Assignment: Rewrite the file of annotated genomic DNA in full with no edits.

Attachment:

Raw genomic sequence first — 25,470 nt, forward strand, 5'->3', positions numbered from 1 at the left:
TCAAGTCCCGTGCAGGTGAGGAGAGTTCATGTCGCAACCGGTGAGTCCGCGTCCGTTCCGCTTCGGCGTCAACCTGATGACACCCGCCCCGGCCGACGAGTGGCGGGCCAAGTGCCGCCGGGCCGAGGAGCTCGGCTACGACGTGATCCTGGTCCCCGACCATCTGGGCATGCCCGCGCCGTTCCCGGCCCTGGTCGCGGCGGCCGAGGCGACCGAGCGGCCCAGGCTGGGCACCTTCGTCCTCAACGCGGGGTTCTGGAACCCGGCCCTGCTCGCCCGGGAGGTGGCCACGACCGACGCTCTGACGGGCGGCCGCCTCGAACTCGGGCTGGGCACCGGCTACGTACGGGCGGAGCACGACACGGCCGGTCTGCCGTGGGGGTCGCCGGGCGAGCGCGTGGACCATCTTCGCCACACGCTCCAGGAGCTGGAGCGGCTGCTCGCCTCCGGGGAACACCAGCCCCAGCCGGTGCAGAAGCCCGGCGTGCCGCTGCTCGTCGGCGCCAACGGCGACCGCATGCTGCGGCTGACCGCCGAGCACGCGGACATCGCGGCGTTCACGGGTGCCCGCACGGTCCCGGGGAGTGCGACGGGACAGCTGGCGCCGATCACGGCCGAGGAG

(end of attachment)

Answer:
Raw genomic sequence first — 25,470 nt, forward strand, 5'->3', positions numbered from 1 at the left:
TCAAGTCCCGTGCAGGTGAGGAGAGTTCATGTCGCAACCGGTGAGTCCGCGTCCGTTCCGCTTCGGCGTCAACCTGATGACACCCGCCCCGGCCGACGAGTGGCGGGCCAAGTGCCGCCGGGCCGAGGAGCTCGGCTACGACGTGATCCTGGTCCCCGACCATCTGGGCATGCCCGCGCCGTTCCCGGCCCTGGTCGCGGCGGCCGAGGCGACCGAGCGGCCCAGGCTGGGCACCTTCGTCCTCAACGCGGGGTTCTGGAACCCGGCCCTGCTCGCCCGGGAGGTGGCCACGACCGACGCTCTGACGGGCGGCCGCCTCGAACTCGGGCTGGGCACCGGCTACGTACGGGCGGAGCACGACACGGCCGGTCTGCCGTGGGGGTCGCCGGGCGAGCGCGTGGACCATCTTCGCCACACGCTCCAGGAGCTGGAGCGGCTGCTCGCCTCCGGGGAACACCAGCCCCAGCCGGTGCAGAAGCCCGGCGTGCCGCTGCTCGTCGGCGCCAACGGCGACCGCATGCTGCGGCTGACCGCCGAGCACGCGGACATCGCGGCGTTCACGGGTGCCCGCACGGTCCCGGGGAGTGCGACGGGACAGCTGGCGCCGATCACGGCCGAGGAG